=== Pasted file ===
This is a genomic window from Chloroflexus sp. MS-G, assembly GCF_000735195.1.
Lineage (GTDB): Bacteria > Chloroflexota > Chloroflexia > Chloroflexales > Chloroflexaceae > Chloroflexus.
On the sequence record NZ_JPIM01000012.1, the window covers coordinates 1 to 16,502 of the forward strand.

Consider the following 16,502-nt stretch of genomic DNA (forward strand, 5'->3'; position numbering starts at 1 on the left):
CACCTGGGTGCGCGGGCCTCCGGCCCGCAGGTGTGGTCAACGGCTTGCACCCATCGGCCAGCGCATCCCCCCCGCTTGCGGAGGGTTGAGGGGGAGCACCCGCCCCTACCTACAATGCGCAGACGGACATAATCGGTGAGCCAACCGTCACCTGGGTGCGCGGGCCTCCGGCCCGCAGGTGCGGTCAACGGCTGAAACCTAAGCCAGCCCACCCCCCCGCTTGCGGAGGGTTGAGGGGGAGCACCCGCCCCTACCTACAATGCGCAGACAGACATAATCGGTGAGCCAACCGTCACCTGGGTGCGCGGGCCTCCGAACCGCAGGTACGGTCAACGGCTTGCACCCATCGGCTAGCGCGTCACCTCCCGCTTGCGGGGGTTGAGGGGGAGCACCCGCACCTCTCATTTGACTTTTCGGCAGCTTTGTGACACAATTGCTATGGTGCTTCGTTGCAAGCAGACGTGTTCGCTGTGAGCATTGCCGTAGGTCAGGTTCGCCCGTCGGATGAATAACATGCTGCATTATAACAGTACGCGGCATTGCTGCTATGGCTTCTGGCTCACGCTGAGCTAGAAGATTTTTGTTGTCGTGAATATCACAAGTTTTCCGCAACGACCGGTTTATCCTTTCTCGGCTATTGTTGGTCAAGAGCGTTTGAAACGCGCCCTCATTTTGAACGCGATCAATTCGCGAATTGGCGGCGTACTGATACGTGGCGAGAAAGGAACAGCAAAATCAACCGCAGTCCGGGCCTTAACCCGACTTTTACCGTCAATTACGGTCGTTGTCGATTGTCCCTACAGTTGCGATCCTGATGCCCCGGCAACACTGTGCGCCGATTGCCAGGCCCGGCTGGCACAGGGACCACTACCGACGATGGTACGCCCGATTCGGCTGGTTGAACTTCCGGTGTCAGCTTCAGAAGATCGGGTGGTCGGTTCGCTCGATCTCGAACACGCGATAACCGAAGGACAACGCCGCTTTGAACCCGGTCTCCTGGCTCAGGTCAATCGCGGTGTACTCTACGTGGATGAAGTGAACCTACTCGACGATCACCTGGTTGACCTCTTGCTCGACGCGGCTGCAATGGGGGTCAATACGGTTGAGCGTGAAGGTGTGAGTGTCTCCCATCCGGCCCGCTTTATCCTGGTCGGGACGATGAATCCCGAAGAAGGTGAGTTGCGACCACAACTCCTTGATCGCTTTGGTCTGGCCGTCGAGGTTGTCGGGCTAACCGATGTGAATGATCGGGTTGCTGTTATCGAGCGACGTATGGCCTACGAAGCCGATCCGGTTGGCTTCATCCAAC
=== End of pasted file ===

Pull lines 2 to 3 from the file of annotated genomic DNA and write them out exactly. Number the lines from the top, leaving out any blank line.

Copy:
Lineage (GTDB): Bacteria > Chloroflexota > Chloroflexia > Chloroflexales > Chloroflexaceae > Chloroflexus.
On the sequence record NZ_JPIM01000012.1, the window covers coordinates 1 to 16,502 of the forward strand.